I felt pretty fast, though I did not orienteer well in the first loop. I had a 10 second lead after the first loop though. When I boomed the first control of the second loop, and lost the lead, I sort of settled down and decided to win the race right there. It was a strange feeling. I was in a "zone" after that and spiked all the controls. I think I had optimal routes also. I was happier with my orienteering than on the first loop, especially when I had to deal with the distraction of thinking about running with the lead.

    I still have trouble at the beginning of mass start races. I think it might make sense to just stand in the start triange and study the course, and forget about the pack. I have no idea how the pack can just start running in the right direction. It takes me forever just to find the triangle, much less plan a route and relate the map to the terrain in the beginning. How do they do that so fast?

    Of course, in this case I studied the map and found the first control skip was the best, so I guess it worked out, though I was a little shaky and distracted momentarily by the instinct to follow the pack against my better rational judgement.

    Splits and comments on AttackPoint


    Bubba Goat this weekend in North Carolina. Tough choice between this and a local event at French Creek East. I haven't run at any of the main French Creek maps this year, even though I set courses a couple of times, and feel bad about it. They are very nice maps.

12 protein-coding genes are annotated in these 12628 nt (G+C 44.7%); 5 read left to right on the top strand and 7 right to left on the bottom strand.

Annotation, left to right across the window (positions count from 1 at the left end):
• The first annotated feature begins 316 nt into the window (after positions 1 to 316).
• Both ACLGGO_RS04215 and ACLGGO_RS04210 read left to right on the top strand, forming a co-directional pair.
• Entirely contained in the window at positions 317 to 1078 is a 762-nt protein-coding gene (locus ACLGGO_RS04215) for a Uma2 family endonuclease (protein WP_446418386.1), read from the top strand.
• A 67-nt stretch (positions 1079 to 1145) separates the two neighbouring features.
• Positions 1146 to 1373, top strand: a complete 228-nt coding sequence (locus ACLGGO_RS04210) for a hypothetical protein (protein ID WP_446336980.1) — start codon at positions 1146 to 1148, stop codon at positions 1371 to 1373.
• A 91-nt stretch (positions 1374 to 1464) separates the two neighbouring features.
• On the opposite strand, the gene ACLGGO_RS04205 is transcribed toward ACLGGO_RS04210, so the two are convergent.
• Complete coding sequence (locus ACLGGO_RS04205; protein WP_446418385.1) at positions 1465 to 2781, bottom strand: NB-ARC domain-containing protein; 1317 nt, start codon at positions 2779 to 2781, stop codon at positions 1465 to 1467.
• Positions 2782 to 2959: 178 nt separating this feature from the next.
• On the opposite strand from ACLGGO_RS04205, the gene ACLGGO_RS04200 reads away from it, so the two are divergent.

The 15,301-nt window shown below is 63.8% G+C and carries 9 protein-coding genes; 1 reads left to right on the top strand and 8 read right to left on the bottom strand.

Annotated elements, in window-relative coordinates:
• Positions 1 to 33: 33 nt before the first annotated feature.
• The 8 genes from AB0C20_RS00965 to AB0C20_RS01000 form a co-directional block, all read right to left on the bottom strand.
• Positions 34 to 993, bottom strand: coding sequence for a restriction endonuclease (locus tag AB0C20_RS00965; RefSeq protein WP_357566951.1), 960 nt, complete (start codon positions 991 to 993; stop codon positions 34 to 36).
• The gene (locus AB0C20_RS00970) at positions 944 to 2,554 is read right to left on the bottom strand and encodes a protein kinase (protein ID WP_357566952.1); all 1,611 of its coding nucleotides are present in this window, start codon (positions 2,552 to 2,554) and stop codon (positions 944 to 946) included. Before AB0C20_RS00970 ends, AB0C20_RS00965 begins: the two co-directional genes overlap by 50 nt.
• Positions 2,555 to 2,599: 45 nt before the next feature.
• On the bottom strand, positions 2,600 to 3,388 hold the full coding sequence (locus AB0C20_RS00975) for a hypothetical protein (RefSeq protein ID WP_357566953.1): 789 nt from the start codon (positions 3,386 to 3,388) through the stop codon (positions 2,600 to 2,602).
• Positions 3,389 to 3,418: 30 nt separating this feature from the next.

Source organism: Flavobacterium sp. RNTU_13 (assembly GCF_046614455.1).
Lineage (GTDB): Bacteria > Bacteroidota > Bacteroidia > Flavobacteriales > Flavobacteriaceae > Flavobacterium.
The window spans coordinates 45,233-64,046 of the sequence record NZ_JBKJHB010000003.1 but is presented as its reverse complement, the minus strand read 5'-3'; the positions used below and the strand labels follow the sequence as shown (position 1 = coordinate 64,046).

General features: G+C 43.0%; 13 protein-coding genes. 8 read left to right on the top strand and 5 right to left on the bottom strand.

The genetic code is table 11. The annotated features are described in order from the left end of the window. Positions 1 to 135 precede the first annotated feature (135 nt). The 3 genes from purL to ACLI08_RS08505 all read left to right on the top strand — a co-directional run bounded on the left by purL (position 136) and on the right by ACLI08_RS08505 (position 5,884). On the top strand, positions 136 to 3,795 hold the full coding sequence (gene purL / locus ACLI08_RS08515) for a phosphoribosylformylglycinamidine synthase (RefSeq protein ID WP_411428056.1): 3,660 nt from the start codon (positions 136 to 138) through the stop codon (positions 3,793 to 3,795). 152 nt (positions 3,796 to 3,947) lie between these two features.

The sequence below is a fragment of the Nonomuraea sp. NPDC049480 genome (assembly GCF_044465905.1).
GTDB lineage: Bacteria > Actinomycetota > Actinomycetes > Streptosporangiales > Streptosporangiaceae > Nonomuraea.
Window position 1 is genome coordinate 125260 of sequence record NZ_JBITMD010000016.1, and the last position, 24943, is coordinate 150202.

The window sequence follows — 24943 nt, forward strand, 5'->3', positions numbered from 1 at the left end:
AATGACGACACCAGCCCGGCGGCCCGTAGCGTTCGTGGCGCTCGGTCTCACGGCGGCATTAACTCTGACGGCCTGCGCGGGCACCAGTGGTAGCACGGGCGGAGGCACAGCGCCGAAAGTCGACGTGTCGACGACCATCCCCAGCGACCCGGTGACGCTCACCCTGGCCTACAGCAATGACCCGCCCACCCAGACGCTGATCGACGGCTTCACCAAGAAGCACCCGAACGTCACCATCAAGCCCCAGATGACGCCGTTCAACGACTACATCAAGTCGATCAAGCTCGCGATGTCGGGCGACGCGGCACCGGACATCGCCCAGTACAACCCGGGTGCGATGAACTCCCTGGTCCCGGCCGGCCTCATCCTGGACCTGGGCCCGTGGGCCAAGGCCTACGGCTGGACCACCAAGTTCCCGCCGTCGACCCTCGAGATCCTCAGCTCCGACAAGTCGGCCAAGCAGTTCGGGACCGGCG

On the other hand, I've always wanted to go to Umstead Park, which is near Raleigh. This seems like a good opportunity to do so. I'm going to drive down the back roads of the Eastern Shore and explore the little coastal towns along the way. This will be a beautiful drive, and will give me a chance to get some clear thinking time on this course/class business. Although I like the S and L classes, it just seems too much.

    I'll have the same game plan I had at Rocky Ridge, concentrate and force a good race. I have no idea who will be in the field, but I won't worry about it. Don't follow, don't worry about place at the first 2 controls, but concentrate on a clean run and finishing strong.


    I've become quite involved in this F50 green/brown controversy. I feel the board did the wrong thing by putting F50 on brown, despite some good arguments for it by some smart people. I think what people want trumps good arguments, sometimes. I'm really sick, though, of some of the accusations some board members have had to deal with. The fact that the board is mostly male is irrelevant. I'm in the same boat, forced to "run up" to run the course I feel is appropriate for my age. I've never made a big deal about it, but I understand, perhaps, what some F50's are thinking. I'm male, and can relate. I'm sure other board members can relate also -- they just used other factors and gave them more weight when voting. While it may have been the wrong vote, such as decision is not so bad to have to deal with accusations.

    Somehow I landed on the committee to rethink the course/class structure. I think that is the answer to try to make everyone happy, without a band-aid. I think it is a potential snake pit, though.